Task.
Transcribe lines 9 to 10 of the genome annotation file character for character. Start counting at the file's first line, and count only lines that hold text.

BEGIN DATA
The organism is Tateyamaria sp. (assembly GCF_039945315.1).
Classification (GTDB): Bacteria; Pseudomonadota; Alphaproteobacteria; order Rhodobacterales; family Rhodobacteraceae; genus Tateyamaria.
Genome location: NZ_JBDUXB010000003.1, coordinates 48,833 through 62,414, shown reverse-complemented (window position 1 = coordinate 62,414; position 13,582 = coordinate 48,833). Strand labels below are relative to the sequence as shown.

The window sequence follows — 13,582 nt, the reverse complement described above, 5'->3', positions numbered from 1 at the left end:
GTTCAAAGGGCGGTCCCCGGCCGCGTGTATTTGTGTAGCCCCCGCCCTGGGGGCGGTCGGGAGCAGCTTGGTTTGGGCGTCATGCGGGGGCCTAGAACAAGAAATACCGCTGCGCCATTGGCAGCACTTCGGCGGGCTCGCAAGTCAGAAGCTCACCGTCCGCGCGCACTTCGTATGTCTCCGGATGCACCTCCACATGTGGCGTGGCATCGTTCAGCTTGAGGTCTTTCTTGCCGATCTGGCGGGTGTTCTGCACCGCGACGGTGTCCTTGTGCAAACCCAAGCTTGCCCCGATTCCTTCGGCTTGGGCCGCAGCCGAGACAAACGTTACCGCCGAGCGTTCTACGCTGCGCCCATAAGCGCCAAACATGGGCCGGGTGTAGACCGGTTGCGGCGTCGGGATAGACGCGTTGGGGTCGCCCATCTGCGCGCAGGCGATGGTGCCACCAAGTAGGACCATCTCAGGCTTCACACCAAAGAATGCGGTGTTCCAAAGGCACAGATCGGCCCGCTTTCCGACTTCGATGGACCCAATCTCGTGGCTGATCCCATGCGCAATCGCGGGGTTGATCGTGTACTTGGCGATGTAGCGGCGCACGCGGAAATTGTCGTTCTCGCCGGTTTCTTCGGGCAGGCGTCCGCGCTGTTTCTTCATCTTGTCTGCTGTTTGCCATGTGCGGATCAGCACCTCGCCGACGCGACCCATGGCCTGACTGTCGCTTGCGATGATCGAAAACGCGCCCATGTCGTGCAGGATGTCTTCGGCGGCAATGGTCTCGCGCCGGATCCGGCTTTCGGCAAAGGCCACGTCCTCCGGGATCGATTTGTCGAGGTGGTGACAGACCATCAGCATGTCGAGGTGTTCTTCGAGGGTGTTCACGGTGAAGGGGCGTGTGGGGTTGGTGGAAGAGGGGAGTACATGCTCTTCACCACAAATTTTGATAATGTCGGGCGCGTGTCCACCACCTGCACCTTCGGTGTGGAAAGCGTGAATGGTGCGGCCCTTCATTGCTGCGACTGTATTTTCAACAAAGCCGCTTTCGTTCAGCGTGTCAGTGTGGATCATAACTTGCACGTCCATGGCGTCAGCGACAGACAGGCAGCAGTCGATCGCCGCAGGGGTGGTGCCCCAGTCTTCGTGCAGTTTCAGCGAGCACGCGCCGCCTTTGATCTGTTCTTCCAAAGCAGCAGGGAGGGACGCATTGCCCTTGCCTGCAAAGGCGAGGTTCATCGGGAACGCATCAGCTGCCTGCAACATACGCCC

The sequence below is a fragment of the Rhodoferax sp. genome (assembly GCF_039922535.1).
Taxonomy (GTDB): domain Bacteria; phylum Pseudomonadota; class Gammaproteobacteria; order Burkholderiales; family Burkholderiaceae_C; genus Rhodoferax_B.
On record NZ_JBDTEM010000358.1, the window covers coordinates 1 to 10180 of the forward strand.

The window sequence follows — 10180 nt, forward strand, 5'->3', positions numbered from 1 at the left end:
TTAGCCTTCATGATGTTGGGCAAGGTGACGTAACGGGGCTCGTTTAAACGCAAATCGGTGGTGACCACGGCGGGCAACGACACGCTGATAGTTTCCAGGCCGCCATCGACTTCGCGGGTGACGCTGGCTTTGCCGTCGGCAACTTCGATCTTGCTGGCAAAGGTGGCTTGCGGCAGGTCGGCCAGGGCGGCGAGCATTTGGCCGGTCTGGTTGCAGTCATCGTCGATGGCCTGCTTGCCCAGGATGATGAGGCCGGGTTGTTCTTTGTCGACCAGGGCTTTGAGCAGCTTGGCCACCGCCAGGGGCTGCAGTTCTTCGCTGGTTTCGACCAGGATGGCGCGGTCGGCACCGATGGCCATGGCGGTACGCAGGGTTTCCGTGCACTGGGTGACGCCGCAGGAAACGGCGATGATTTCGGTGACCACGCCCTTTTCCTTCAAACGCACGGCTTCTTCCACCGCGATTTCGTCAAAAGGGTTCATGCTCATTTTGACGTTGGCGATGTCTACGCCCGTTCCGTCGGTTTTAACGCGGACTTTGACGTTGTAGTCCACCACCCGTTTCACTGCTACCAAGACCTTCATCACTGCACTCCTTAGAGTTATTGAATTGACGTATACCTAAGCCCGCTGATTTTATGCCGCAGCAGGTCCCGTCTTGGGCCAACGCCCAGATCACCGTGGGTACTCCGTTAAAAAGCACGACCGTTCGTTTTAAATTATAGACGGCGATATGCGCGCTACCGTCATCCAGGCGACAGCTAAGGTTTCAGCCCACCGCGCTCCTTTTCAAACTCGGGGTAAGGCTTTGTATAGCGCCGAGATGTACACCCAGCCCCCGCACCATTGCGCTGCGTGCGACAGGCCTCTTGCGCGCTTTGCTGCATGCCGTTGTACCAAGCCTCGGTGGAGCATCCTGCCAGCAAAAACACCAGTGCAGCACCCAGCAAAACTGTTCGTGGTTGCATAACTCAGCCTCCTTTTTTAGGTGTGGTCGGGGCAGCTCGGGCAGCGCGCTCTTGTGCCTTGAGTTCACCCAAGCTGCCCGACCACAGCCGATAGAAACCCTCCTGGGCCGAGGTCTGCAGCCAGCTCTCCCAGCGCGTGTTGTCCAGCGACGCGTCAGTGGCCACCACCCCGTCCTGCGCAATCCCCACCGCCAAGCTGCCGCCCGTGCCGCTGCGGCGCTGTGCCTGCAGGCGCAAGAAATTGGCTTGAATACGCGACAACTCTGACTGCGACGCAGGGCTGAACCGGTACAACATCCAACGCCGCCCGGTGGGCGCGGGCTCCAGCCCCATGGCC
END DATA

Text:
The window sequence follows — 10180 nt, forward strand, 5'->3', positions numbered from 1 at the left end:
TTAGCCTTCATGATGTTGGGCAAGGTGACGTAACGGGGCTCGTTTAAACGCAAATCGGTGGTGACCACGGCGGGCAACGACACGCTGATAGTTTCCAGGCCGCCATCGACTTCGCGGGTGACGCTGGCTTTGCCGTCGGCAACTTCGATCTTGCTGGCAAAGGTGGCTTGCGGCAGGTCGGCCAGGGCGGCGAGCATTTGGCCGGTCTGGTTGCAGTCATCGTCGATGGCCTGCTTGCCCAGGATGATGAGGCCGGGTTGTTCTTTGTCGACCAGGGCTTTGAGCAGCTTGGCCACCGCCAGGGGCTGCAGTTCTTCGCTGGTTTCGACCAGGATGGCGCGGTCGGCACCGATGGCCATGGCGGTACGCAGGGTTTCCGTGCACTGGGTGACGCCGCAGGAAACGGCGATGATTTCGGTGACCACGCCCTTTTCCTTCAAACGCACGGCTTCTTCCACCGCGATTTCGTCAAAAGGGTTCATGCTCATTTTGACGTTGGCGATGTCTACGCCCGTTCCGTCGGTTTTAACGCGGACTTTGACGTTGTAGTCCACCACCCGTTTCACTGCTACCAAGACCTTCATCACTGCACTCCTTAGAGTTATTGAATTGACGTATACCTAAGCCCGCTGATTTTATGCCGCAGCAGGTCCCGTCTTGGGCCAACGCCCAGATCACCGTGGGTACTCCGTTAAAAAGCACGACCGTTCGTTTTAAATTATAGACGGCGATATGCGCGCTACCGTCATCCAGGCGACAGCTAAGGTTTCAGCCCACCGCGCTCCTTTTCAAACTCGGGGTAAGGCTTTGTATAGCGCCGAGATGTACACCCAGCCCCCGCACCATTGCGCTGCGTGCGACAGGCCTCTTGCGCGCTTTGCTGCATGCCGTTGTACCAAGCCTCGGTGGAGCATCCTGCCAGCAAAAACACCAGTGCAGCACCCAGCAAAACTGTTCGTGGTTGCATAACTCAGCCTCCTTTTTTAGGTGTGGTCGGGGCAGCTCGGGCAGCGCGCTCTTGTGCCTTGAGTTCACCCAAGCTGCCCGACCACAGCCGATAGAAACCCTCCTGGGCCGAGGTCTGCAGCCAGCTCTCCCAGCGCGTGTTGTCCAGCGACGCGTCAGTGGCCACCACCCCGTCCTGCGCAATCCCCACCGCCAAGCTGCCGCCCGTGCCGCTGCGGCGCTGTGCCTGCAGGCGCAAGAAATTGGCTTGAATACGCGACAACTCTGACTGCGACGCAGGGCTGAACCGGTACAACATCCAACGCCGCCCGGTGGGCGCGGGCTCCAGCCCCATGGCC